Initially, the product they came up replaced the bandage layer (Skinnies-WEBâ„¢). This gave people with EB greater ease of movement and meant dressing changes took far less time, reducing the burden of living with extensive wounds. Work is now in progress to develop a new type of more absorbent and less bulky dressing layer to go underneath.

As well as the immediate benefits for people suffering from EB, patients with other conditions that result in extensive wounds may also benefit, as projects with Great Ormond St Hospital, the Institute of Dermatology London, the palliative care team at Guys and St Thomas's, and Woundcare4Heroes start to get underway.

A model of user engagement in medical device design has now been rigorously tested, and not only have existing EB patients benefited, with more innovations in the pipeline - there are plans to create a bespoke glove service which will stop webbing between fingers - but five UK companies who collaborated with King's now have new business opportunities as a result of the research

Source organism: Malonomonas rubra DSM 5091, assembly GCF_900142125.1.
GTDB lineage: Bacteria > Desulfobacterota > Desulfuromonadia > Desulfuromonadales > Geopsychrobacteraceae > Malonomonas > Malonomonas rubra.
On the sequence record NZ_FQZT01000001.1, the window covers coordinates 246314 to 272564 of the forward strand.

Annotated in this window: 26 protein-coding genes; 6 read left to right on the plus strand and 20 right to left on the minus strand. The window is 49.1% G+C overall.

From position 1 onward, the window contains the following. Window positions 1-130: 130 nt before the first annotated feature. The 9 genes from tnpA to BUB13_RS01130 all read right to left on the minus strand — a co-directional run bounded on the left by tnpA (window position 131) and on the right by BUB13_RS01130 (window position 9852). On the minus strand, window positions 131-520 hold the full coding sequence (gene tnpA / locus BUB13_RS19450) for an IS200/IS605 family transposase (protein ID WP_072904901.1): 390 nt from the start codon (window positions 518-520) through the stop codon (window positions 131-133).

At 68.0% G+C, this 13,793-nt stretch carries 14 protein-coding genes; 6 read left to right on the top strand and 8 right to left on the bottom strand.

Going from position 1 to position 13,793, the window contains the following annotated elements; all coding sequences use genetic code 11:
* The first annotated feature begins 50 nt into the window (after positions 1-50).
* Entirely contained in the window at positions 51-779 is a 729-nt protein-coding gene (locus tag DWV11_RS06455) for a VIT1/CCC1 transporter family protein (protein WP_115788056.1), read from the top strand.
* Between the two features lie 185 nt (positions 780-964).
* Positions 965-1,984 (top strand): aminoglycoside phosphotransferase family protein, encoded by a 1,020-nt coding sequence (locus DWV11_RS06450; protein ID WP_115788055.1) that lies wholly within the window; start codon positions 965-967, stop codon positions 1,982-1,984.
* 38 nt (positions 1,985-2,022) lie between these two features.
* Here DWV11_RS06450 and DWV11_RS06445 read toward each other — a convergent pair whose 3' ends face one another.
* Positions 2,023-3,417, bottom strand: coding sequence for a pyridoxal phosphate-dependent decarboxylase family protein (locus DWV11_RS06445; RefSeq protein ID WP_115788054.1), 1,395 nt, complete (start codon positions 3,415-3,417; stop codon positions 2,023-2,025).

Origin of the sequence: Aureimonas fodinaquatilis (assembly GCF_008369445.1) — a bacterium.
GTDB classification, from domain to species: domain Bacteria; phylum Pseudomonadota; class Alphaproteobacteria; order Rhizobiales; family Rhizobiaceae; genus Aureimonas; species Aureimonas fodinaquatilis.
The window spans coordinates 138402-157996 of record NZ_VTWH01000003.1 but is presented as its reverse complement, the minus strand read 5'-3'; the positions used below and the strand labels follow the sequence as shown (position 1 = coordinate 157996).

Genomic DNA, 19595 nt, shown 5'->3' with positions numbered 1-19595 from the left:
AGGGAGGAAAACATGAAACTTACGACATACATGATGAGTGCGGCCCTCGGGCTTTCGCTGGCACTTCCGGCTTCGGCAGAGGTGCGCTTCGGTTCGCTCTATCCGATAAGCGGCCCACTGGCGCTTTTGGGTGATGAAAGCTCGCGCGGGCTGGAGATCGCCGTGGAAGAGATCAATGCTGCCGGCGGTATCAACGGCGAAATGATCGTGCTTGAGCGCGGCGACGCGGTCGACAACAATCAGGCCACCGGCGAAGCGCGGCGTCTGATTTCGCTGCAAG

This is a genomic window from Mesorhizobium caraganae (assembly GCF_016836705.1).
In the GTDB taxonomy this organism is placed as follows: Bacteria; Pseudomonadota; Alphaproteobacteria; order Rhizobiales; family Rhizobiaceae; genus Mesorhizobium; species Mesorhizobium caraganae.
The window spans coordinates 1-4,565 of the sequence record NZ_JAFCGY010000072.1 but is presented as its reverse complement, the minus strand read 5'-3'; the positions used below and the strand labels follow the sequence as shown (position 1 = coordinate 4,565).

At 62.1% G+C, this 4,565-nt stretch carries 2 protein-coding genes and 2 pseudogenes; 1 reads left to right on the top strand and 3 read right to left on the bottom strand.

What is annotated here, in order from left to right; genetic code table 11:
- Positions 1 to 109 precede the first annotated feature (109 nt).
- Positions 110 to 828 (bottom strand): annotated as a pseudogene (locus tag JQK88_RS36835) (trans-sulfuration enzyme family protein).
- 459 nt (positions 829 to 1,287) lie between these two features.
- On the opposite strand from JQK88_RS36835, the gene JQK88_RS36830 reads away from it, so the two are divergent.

Source: Guardian.co.uk

MediLink Innovations Award winner

9th November 2011

A NORTH Yorkshire technology company was rewarded for its innovation at the Medilink Healthcare Business Awards 2011, held at the National Railway Museum. Longhand Data Ltd, based at Welburn Business Park, between York and Malton, provides data collection services for healthcare providers using digital paper technology and digital pens to enter data. It won the Medipex Partnership with the NHS award at the regional awards for the healthcare industry. Each winner will now be automatically shortlisted for the national Medilink UK awards which will take place in early 2012.
Source: YorkPress.co.uk

Medipex NHS Innovations Award winner

23rd September 2011

Now in their seventh year, the Awards recognise NHS staff members across the Yorkshire and Humber and East Midlands regions who have developed innovative ideas to improve patient care.